These were my opening remarks chairing a session called “Digital Home Makeovers” at the Connected TV Summit in London on the 26th of June 2015.
By Paul Bristow, Founder & CEO, Clear Thinking
Back in 2000 at the height of the first .com boom, we were crystal clear about what was going to happen to the digital home. Everything would be swept away by the Internet. The TV people laughed, and said that the new media didn’t understand the difficulties of delivering broadcast video. It started to happen anyway, the TV side added IP, the Internet started doing Video, and the two worlds started slowly to collide.
And we keep on adding more and more layers of complexity: EPG, DVR, On-demand, OTT, Multiscreen, Quadplay, Casting. But the whole TV service approach still feels 20th century to me. It’s still centralised, rather than decentralized. Content coming from the TV industry to the viewers. We’re so tangled in rights red tape that the only way I can guarantee to be able to watch an entire box set on one service is to buy it from Amazon. From a distance, nothing has really changed yet, and the results of not empowering viewers in a world where they expect to have their say are clear. TV shipments are falling, DVR ownership has peaked and started to fall, and everyone under 40 is watching less TV.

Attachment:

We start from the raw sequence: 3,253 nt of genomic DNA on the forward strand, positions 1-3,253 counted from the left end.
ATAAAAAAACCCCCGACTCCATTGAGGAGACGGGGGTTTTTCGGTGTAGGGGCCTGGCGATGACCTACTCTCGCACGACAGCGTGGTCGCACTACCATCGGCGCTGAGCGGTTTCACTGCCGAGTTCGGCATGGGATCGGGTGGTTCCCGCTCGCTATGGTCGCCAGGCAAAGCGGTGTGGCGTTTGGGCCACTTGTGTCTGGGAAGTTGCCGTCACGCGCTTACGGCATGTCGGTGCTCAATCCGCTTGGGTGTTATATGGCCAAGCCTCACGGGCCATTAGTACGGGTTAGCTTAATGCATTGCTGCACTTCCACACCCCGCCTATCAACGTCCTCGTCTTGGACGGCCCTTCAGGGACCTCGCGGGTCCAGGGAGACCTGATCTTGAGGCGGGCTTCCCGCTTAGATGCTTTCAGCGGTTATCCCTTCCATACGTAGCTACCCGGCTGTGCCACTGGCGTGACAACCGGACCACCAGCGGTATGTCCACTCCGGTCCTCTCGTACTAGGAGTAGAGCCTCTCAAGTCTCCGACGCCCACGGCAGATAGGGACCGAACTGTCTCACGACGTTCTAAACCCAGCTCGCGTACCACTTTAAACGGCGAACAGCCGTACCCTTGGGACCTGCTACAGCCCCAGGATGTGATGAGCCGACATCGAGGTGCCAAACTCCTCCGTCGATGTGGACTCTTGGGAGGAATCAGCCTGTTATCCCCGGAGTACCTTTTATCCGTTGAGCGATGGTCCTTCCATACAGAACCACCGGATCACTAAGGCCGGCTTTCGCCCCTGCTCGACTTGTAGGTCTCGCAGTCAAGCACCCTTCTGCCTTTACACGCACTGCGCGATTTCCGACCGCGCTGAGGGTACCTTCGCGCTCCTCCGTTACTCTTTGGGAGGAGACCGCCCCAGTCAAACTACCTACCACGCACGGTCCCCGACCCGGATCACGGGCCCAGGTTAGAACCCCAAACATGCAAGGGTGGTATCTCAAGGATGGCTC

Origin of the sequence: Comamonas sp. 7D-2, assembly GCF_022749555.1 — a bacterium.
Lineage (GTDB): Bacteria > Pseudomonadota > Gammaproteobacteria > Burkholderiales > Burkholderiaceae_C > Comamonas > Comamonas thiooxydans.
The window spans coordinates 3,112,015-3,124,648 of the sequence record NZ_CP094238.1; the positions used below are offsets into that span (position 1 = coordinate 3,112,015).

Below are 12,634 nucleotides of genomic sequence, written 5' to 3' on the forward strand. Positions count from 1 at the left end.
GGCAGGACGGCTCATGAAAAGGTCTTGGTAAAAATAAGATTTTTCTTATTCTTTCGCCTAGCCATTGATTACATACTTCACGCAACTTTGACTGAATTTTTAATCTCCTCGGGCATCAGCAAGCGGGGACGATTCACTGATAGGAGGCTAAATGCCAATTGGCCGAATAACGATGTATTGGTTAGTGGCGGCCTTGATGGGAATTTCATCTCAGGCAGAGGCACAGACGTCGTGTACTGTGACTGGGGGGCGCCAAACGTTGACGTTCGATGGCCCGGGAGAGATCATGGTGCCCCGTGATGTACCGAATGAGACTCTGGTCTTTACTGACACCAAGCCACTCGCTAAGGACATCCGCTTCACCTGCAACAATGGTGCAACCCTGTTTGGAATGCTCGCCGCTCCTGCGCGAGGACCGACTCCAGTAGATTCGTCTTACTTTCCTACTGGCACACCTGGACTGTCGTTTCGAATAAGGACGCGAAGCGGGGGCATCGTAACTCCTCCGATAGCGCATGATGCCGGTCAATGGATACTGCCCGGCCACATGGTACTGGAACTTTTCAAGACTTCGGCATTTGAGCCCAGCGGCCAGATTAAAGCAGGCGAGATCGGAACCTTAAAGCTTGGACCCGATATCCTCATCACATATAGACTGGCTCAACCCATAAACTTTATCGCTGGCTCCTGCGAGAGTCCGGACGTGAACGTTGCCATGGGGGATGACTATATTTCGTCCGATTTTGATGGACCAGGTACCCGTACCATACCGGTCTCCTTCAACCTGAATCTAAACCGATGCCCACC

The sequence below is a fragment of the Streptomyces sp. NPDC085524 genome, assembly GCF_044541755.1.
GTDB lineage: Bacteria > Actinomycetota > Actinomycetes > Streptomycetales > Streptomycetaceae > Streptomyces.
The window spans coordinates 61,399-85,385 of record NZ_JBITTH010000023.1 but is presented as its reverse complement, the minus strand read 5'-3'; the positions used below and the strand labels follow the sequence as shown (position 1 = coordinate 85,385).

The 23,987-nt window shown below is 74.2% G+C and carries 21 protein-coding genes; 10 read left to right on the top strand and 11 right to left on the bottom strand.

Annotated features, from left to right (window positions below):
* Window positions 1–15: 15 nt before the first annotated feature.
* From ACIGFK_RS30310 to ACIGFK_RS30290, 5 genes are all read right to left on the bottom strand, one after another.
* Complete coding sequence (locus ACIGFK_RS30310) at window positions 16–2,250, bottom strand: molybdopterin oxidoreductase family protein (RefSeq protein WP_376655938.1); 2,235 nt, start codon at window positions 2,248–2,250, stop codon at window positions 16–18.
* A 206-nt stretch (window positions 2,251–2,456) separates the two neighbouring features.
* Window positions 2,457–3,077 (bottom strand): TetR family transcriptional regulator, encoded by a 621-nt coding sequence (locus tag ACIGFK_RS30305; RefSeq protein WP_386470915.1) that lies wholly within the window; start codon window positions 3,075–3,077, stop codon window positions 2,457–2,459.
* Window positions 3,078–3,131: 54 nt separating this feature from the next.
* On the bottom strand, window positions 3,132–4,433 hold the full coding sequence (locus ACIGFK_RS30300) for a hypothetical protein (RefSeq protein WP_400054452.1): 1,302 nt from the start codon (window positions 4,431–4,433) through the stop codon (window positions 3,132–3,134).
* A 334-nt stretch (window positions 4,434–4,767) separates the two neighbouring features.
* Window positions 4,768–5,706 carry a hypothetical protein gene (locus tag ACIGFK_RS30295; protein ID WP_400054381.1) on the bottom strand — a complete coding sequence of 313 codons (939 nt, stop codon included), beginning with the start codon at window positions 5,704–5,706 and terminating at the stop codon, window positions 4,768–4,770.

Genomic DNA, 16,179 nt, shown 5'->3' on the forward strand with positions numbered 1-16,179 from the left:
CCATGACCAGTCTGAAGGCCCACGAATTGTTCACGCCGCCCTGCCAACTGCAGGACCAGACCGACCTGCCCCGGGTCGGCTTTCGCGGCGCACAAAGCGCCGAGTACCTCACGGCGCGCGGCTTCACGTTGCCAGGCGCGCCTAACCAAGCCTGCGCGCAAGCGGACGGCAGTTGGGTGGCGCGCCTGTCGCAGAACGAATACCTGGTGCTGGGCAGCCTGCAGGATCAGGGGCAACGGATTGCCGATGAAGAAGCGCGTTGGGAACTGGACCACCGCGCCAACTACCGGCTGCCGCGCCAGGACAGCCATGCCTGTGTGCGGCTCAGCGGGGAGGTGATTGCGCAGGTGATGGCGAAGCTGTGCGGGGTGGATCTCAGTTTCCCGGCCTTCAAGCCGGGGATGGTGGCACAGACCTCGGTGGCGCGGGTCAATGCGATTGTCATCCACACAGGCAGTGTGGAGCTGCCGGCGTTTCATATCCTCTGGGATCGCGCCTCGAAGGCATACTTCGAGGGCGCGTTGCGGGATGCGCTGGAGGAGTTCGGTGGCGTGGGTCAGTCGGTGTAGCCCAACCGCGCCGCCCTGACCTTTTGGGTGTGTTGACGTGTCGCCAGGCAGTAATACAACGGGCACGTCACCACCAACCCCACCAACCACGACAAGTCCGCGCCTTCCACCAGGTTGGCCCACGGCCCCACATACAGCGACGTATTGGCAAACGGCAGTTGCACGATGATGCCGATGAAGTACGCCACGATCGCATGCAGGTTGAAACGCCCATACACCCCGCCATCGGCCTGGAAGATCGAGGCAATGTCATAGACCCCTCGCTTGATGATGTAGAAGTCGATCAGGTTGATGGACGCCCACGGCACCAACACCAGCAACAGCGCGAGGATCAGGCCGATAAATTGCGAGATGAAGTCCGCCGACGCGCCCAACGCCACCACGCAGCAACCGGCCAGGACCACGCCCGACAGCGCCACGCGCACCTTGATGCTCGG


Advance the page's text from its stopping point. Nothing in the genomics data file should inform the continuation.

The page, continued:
The TV screen itself has lost its crown – with more time spent on mobile devices than watching TV. In this context we aren’t doing ourselves any favours. Television is the only video I cannot share. With the result that younger people today don’t care. If you give them a choice between losing their smartphone or their TV only 13% pick their TV. We cling to old paradigms because they once worked but innovation has moved on. The latest FT Tech 50 doesn’t include a single person from our industry. When I talk to innovators outside our industry not once has anyone mentioned TV in any context other than “dying”. It feels like we are frogs, being slowly boiled.
We have a choice to make. We can take the blue pill and stay in the matrix to continue the status quo, and most likely fulfill the “dying” prophecy, or we can take the red pill, wake up and try to turn the tide. We are ripe for disruption. Uber doesn’t own any cars. Airbnb doesn’t own a single hotel. What would the Uber of TV look like?
One possible hope for us is the IoT. For startups, this is where the action is. There’s a lot of potential for the digital home here. But if you look at this picture TV is just one screen of many.
The digital home is our battle ground. If we can’t win there, we won’t win anywhere. Let’s see if we can stop TV going the way of radio.
You can watch the panel session here: